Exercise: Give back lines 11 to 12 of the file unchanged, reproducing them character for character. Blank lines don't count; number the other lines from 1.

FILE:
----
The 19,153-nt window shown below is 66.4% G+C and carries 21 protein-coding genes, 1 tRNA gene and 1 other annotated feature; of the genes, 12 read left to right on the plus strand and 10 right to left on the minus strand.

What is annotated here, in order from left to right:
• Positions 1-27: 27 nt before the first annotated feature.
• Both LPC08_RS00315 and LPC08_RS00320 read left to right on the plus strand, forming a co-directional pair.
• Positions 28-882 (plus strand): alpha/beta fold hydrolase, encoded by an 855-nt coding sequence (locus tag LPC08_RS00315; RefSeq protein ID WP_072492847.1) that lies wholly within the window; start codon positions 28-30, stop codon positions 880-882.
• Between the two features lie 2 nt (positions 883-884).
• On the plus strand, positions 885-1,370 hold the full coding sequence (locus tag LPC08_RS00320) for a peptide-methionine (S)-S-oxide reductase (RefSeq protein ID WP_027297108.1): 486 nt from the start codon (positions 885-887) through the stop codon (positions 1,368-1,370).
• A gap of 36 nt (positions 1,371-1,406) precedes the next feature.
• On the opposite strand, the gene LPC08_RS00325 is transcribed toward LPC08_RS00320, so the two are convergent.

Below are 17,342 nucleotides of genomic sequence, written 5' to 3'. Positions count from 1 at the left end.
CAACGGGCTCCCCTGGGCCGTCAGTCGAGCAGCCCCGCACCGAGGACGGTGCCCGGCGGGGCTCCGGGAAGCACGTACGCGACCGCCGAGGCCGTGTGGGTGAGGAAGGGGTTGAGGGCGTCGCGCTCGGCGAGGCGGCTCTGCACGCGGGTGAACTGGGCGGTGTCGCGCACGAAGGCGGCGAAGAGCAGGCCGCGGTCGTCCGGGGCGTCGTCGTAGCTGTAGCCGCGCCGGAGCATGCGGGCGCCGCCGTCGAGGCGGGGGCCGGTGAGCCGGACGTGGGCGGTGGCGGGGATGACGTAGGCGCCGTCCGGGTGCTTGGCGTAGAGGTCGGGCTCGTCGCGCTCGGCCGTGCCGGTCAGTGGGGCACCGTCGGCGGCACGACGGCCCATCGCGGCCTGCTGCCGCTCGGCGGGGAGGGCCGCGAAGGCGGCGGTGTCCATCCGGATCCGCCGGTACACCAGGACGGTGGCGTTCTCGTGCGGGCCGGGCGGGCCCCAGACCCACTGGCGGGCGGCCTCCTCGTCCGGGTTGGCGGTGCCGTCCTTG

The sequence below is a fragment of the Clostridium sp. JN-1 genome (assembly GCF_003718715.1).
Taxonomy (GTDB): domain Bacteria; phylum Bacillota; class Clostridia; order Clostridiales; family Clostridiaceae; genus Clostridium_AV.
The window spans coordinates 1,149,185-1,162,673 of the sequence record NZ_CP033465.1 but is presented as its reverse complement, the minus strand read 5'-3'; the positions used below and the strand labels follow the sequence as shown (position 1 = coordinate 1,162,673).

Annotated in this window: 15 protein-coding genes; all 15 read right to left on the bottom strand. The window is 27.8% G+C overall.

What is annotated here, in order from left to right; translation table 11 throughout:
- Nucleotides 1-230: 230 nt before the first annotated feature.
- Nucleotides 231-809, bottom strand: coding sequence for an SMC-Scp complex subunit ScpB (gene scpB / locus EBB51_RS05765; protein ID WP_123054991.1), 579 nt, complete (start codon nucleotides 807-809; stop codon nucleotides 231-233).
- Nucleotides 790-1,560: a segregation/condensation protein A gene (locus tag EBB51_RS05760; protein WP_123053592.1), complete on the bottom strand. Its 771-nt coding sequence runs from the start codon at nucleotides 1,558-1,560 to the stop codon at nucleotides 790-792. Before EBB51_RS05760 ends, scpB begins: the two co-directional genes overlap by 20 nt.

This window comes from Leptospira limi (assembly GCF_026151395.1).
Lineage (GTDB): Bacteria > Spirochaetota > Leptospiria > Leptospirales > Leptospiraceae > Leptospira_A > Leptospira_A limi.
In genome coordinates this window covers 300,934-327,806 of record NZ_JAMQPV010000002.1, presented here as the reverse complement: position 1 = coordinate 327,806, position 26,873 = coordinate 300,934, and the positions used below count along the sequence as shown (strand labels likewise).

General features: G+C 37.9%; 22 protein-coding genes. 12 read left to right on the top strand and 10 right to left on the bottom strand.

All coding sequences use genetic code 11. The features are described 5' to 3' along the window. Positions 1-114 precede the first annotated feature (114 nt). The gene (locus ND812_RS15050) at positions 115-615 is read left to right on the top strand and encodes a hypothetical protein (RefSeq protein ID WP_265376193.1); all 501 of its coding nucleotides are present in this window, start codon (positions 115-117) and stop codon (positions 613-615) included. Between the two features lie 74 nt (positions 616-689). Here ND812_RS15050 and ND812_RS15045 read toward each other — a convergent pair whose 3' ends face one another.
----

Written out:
CAACGGGCTCCCCTGGGCCGTCAGTCGAGCAGCCCCGCACCGAGGACGGTGCCCGGCGGGGCTCCGGGAAGCACGTACGCGACCGCCGAGGCCGTGTGGGTGAGGAAGGGGTTGAGGGCGTCGCGCTCGGCGAGGCGGCTCTGCACGCGGGTGAACTGGGCGGTGTCGCGCACGAAGGCGGCGAAGAGCAGGCCGCGGTCGTCCGGGGCGTCGTCGTAGCTGTAGCCGCGCCGGAGCATGCGGGCGCCGCCGTCGAGGCGGGGGCCGGTGAGCCGGACGTGGGCGGTGGCGGGGATGACGTAGGCGCCGTCCGGGTGCTTGGCGTAGAGGTCGGGCTCGTCGCGCTCGGCCGTGCCGGTCAGTGGGGCACCGTCGGCGGCACGACGGCCCATCGCGGCCTGCTGCCGCTCGGCGGGGAGGGCCGCGAAGGCGGCGGTGTCCATCCGGATCCGCCGGTACACCAGGACGGTGGCGTTCTCGTGCGGGCCGGGCGGGCCCCAGACCCACTGGCGGGCGGCCTCCTCGTCCGGGTTGGCGGTGCCGTCCTTG

The sequence below is a fragment of the Clostridium sp. JN-1 genome (assembly GCF_003718715.1).